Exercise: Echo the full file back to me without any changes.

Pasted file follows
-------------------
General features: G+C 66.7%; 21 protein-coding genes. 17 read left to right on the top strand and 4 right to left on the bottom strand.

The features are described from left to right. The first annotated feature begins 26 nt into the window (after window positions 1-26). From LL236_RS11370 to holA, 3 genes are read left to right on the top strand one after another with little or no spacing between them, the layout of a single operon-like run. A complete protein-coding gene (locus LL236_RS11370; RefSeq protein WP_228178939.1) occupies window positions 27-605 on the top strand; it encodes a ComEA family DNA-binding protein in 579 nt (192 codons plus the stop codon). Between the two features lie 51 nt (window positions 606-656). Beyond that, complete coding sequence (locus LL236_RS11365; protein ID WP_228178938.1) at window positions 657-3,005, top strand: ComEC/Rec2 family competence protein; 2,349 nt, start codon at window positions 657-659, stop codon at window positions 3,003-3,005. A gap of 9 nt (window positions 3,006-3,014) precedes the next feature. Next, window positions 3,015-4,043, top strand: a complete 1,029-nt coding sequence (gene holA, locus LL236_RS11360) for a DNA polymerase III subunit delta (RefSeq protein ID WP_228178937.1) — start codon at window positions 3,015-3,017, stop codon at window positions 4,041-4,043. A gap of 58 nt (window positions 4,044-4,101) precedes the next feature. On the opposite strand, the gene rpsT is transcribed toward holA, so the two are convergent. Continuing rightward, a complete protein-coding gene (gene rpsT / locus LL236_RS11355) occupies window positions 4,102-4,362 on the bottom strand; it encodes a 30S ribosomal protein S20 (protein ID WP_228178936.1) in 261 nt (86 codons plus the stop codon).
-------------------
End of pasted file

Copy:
General features: G+C 66.7%; 21 protein-coding genes. 17 read left to right on the top strand and 4 right to left on the bottom strand.

The features are described from left to right. The first annotated feature begins 26 nt into the window (after window positions 1-26). From LL236_RS11370 to holA, 3 genes are read left to right on the top strand one after another with little or no spacing between them, the layout of a single operon-like run. A complete protein-coding gene (locus LL236_RS11370; RefSeq protein WP_228178939.1) occupies window positions 27-605 on the top strand; it encodes a ComEA family DNA-binding protein in 579 nt (192 codons plus the stop codon). Between the two features lie 51 nt (window positions 606-656). Beyond that, complete coding sequence (locus LL236_RS11365; protein ID WP_228178938.1) at window positions 657-3,005, top strand: ComEC/Rec2 family competence protein; 2,349 nt, start codon at window positions 657-659, stop codon at window positions 3,003-3,005. A gap of 9 nt (window positions 3,006-3,014) precedes the next feature. Next, window positions 3,015-4,043, top strand: a complete 1,029-nt coding sequence (gene holA, locus LL236_RS11360) for a DNA polymerase III subunit delta (RefSeq protein ID WP_228178937.1) — start codon at window positions 3,015-3,017, stop codon at window positions 4,041-4,043. A gap of 58 nt (window positions 4,044-4,101) precedes the next feature. On the opposite strand, the gene rpsT is transcribed toward holA, so the two are convergent. Continuing rightward, a complete protein-coding gene (gene rpsT / locus LL236_RS11355) occupies window positions 4,102-4,362 on the bottom strand; it encodes a 30S ribosomal protein S20 (protein ID WP_228178936.1) in 261 nt (86 codons plus the stop codon).